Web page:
The rest is silence: Rosemary Waugh reviews Robert Icke’s production of Hamlet, starring Andrew Scott.
From 1988 to 2017: Rosemary Waugh reviews the Orange Tree Theatre’s revival of Clare McIntyre’s Low Level Panic.
Unwinding the individual threads: Rosemary Waugh reviews a collection of five audio plays created in response to Brexit.
In all her scene-stealing cross-gartered glory: Rosemary Waugh writes a love letter to Tamsin Greig thinly veiled as a review.
Loud, modern, sweary and stark: Rosemary Waugh reviews Shakespeare At The Tobacco Factory’s new production of Othello.
As Roundelay opens at the Southwark Playhouse, playwright Sonja Linden talks to Rosemary Waugh about why sex and relationships involving older people are rarely discussed.
24-fingered 24-hour care: Rosemary Waugh reviews Pipeline Theatre’s show about robot carers.
State of the nation theatre (with a side of chips): Rosemary Waugh reviews Katy Baird’s performance of Workshy as part of IBT17.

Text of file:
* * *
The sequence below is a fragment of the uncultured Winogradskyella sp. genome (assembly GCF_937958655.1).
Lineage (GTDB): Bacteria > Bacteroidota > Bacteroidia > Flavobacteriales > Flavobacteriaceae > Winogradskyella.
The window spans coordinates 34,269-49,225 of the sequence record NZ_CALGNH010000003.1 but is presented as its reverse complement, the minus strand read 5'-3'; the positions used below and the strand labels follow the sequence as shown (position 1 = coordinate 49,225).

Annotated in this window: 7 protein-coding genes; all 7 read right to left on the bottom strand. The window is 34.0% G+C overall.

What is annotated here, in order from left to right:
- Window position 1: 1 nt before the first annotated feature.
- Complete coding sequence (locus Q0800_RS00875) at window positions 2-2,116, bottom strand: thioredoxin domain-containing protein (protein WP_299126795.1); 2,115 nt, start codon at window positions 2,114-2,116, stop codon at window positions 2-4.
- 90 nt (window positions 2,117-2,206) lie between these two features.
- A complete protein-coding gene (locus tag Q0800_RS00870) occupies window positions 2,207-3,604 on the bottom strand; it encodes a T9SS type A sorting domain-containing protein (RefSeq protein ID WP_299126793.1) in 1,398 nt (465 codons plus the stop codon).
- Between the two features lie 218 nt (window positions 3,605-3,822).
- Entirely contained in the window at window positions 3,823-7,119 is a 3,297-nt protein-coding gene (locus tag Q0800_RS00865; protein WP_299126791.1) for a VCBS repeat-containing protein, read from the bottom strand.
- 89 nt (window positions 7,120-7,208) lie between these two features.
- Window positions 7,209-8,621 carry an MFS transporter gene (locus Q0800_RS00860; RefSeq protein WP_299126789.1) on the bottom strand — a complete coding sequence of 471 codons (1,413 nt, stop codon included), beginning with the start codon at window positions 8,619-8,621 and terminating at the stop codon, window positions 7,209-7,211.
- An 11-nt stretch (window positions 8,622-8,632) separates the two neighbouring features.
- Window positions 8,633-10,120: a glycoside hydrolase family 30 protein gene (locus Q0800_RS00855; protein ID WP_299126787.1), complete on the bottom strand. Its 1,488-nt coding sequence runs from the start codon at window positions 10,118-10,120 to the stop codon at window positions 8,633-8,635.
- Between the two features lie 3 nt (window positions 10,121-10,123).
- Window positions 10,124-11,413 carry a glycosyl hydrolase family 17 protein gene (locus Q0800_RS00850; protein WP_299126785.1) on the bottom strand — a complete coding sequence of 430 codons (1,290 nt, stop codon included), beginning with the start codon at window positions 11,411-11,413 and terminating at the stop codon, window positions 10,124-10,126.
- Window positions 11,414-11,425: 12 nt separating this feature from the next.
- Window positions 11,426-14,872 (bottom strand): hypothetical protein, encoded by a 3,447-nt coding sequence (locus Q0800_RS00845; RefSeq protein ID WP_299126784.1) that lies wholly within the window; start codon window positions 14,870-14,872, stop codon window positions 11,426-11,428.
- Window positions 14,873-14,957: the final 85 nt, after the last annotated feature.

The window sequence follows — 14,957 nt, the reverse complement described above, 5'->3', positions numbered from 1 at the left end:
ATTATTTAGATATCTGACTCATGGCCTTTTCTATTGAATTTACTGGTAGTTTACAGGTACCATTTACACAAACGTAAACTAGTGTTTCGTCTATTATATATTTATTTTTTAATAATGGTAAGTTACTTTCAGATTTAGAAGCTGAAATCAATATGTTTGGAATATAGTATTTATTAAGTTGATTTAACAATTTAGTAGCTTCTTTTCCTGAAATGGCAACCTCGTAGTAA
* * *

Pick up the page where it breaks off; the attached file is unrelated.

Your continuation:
The truly transformative nature of Graeae’s approach can’t be underestimated: Joe Turnbull from Disability Arts Online reviews a new production of Lorca’s play using an all-female, D/deaf and disabled cast.
Your body is yours, take it: Rosemary Waugh reviews Vivian Chinasa Ezugha’s performance at IBT17.
Hearts and minds: Rosemary Waugh reviews a new children’s show about depression.
Carpe Dieming: Rosemary Waugh reviews Stacy Makishi’s life-affirming show at In Between Time 2017.
As US/Them opens at the National Theatre, writer and director Carly Wijs talks to Rosemary Waugh about sex, censorship and making theatre for children.
Behind the scenes: Rosemary Waugh reviews Familie Flöz at the Peacock Theatre as part of the London International Mime Festival.
The National Gallery, and other ways to kill time before going to the theatre: Rosemary Waugh reviews Mary Skeaping’s Giselle.